In the game of life, I've been told, sometimes you have to focus on the end game.
Today's challenge was fitting in a whole lot of work around a fair amount of fun that began with a very ladylike plan for the afternoon: walking over to Chez Foushee for lunch, followed by a play at Virginia Rep.
Yes, we were the ladies who lunch and then matinee. It may as well have been 1959 except for the salty language and absence of gloves.
We began with a sunny table in the front window - "Great people watching!" the hostess told us as she installed us there - and the best of intentions. I knew the brussels sprouts salad with red onions, bleu cheese, walnuts and red wine vinaigrette was divine, a fact confirmed not once, but four times by our handsome young server, so we both ordered it.
Just before he takes the menus away, my friend looks at me guiltily and tells him, "And the pate."
And by pate, it was really a plate of country pork pate and a massive hunk of chicken liver pate, along with cornichons, mustard and toasted bread, none of which we needed and most of which we downed.
Because it was Chez Foushee, we easily brought down the average age significantly, but also enjoyed basking in the glow of a place so fussy and old-school.
We got so embroiled in discussing my recent post about my past (favorite comment, "Wait, you once dated men older than you?" Sure, when I was 18) that all too soon it was going on 2:00 and we had seats to fill. Luckily Virginia Rep is spitting distance from Chez Foushee.
"Saturday, Sunday, Monday" began with an actor singing "Volare" while playing guitar and went on to tell the tale of an extended Italian family in Naples in 1959 where Mama's not happy and as we all know, if Mama's not happy, ain't nobody happy.
For that matter, nor is Dad, who not only thinks his wife is having an affair with the accountant upstairs, but is also trying to accept that his son is leaving the family business to open his own menswear shop.
All the Italian cliches were in place (except Italian accents): the mythical process of making the weekly Sunday ragu, the strong-willed aunt who's already buried her husband and lover and now dominates her meek son's life, the dutiful daughter trying to carve out her own niche and not follow her mother's path and the doddering grandfather lost in the shuffle.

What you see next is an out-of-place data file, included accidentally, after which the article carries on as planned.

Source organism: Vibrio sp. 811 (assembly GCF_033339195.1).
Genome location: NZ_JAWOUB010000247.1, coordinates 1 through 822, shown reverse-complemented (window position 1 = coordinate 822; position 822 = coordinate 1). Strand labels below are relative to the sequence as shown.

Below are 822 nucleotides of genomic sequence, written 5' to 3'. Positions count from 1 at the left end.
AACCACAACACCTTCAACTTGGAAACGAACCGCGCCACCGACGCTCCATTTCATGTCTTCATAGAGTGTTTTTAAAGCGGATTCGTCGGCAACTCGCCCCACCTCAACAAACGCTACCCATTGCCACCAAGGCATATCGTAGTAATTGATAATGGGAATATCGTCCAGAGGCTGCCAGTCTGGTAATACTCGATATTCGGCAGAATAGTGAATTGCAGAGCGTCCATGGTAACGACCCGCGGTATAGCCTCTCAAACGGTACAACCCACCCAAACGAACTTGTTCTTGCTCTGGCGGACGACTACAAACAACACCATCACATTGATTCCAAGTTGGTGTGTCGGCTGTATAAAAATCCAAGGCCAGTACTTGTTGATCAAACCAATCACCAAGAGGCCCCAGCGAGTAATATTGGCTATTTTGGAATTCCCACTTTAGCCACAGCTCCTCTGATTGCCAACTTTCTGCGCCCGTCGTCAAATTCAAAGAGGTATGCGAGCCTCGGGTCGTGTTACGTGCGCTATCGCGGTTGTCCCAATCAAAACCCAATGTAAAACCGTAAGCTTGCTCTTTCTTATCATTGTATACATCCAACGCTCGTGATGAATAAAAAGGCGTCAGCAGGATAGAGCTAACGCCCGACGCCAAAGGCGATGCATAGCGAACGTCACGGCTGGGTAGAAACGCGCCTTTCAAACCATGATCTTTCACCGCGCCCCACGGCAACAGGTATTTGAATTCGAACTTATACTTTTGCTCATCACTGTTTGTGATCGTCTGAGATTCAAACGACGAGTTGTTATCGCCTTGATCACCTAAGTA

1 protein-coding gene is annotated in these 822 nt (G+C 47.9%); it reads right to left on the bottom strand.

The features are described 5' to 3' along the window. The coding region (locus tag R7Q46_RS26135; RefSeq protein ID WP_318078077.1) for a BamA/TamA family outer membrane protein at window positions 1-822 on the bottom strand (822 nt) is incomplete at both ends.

After a while, you wonder if anyone in Naples is happy. And don't get me started on the dutiful sons who worship at Mama's altar. Catherine Shaffner as Aunt Meme was the most compelling to watch as she espoused higher education and having the courage to be honest to get what you want.
But as my theater-savvy friend and I discussed walking home, no matter what the minor flaws of a play, there's always a great deal of satisfaction simply in watching actors act on the stage.
We parted ways at my house because she was home to sew while I had an assignment to finish before going to school. Tonight was Amour Wine Bistro's "Taste the Terroir" class and no one wants to be tardy for class.
Taking my seat at the bar, some of the other attendees introduced themselves and our teacher began explaining tonight's topic beginning with how to read a wine label in French, Italian and German before moving on to the specifics of terroir.
Naturally this was a class with experiments to prove the teachers' points, meaning two glasses set in front of each of us, both utilizing the same grape but from different regions, the better to assess terroir. So we'd taste a Sauvignon Blanc from the chalky Loire (citrusy) and compare it to one from the hot and sunny Rhone (ripe fruits and herbs) and then enjoy them both with salmon ceviche and grilled bread.
One of the women near me asked her couple date why their friend Kyle had canceled. "Did he get a girlfriend?" she asked, sounding sarcastic.
"No," the husband answered. "He said he had to save his money for dates that have the potential to reach the end zone." Everyone within earshot cracked up at hearing this. but I understand. The man has priorities.
We repeated the wine lesson with two Chardonnays from Burgundy served with Comte and bread, and during this discussion period, I was schooled on what is referred to as the "Asian flush," a result of Asians lacking enough of the enzyme dehydrogenase to properly process alcohol.